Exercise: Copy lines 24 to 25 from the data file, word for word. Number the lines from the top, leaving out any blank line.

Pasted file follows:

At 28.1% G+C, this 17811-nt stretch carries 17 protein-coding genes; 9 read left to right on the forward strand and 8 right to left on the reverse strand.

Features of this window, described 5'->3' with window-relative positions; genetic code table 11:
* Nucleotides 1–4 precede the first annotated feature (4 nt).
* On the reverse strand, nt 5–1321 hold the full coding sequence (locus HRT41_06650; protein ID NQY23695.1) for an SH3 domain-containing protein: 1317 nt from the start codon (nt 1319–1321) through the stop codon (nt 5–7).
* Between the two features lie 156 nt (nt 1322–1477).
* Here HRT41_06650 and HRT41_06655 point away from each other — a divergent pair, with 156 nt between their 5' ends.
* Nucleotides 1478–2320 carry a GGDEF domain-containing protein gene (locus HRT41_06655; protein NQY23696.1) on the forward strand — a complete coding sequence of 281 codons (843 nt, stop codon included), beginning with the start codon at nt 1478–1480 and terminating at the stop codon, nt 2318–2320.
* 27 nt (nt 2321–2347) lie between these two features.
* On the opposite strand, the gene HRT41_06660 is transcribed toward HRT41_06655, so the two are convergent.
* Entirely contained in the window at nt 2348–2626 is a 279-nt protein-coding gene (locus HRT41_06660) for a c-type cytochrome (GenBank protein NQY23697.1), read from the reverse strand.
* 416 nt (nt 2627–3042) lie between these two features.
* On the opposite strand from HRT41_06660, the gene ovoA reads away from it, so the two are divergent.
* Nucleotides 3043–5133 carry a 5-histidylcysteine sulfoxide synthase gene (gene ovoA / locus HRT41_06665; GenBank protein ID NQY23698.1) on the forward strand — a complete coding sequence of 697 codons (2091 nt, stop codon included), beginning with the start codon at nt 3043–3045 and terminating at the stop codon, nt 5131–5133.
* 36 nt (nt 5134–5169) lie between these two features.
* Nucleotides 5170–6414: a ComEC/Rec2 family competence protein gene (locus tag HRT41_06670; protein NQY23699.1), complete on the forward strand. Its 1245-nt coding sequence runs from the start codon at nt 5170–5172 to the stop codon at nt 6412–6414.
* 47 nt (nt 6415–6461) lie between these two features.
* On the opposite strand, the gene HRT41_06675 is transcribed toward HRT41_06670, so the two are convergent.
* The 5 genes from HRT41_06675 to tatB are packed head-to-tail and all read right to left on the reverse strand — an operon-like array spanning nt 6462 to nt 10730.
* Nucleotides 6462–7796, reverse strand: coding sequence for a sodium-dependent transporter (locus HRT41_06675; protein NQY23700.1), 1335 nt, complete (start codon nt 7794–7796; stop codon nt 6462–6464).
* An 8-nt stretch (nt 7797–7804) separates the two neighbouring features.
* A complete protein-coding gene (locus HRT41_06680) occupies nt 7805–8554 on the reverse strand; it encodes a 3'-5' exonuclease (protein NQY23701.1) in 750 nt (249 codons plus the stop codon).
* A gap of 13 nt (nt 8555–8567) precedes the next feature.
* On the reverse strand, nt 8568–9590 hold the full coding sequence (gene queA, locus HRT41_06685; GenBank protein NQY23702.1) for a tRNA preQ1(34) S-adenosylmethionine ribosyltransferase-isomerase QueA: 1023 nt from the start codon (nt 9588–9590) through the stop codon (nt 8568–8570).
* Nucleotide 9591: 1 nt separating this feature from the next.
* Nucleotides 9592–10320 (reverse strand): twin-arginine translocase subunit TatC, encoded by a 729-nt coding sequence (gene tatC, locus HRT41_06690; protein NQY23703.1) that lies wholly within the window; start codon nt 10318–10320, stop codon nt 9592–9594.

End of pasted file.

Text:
* Nucleotide 9591: 1 nt separating this feature from the next.
* Nucleotides 9592–10320 (reverse strand): twin-arginine translocase subunit TatC, encoded by a 729-nt coding sequence (gene tatC, locus HRT41_06690; protein NQY23703.1) that lies wholly within the window; start codon nt 10318–10320, stop codon nt 9592–9594.